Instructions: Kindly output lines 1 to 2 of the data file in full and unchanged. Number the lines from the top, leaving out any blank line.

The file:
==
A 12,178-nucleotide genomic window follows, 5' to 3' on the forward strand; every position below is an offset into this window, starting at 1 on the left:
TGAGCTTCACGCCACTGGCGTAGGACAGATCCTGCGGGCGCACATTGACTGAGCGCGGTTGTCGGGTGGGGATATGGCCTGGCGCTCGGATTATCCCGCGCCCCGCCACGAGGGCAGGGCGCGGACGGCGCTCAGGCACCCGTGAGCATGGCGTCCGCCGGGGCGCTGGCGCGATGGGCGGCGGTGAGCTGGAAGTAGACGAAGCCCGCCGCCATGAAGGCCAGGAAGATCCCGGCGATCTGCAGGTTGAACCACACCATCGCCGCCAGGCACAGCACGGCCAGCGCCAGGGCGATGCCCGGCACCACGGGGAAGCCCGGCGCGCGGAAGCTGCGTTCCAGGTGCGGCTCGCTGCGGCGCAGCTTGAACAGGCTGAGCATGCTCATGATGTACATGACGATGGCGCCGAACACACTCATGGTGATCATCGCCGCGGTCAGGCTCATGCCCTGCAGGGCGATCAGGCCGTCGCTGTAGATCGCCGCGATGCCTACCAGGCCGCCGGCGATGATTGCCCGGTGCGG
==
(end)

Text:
A 12,178-nucleotide genomic window follows, 5' to 3' on the forward strand; every position below is an offset into this window, starting at 1 on the left:
TGAGCTTCACGCCACTGGCGTAGGACAGATCCTGCGGGCGCACATTGACTGAGCGCGGTTGTCGGGTGGGGATATGGCCTGGCGCTCGGATTATCCCGCGCCCCGCCACGAGGGCAGGGCGCGGACGGCGCTCAGGCACCCGTGAGCATGGCGTCCGCCGGGGCGCTGGCGCGATGGGCGGCGGTGAGCTGGAAGTAGACGAAGCCCGCCGCCATGAAGGCCAGGAAGATCCCGGCGATCTGCAGGTTGAACCACACCATCGCCGCCAGGCACAGCACGGCCAGCGCCAGGGCGATGCCCGGCACCACGGGGAAGCCCGGCGCGCGGAAGCTGCGTTCCAGGTGCGGCTCGCTGCGGCGCAGCTTGAACAGGCTGAGCATGCTCATGATGTACATGACGATGGCGCCGAACACACTCATGGTGATCATCGCCGCGGTCAGGCTCATGCCCTGCAGGGCGATCAGGCCGTCGCTGTAGATCGCCGCGATGCCTACCAGGCCGCCGGCGATGATTGCCCGGTGCGG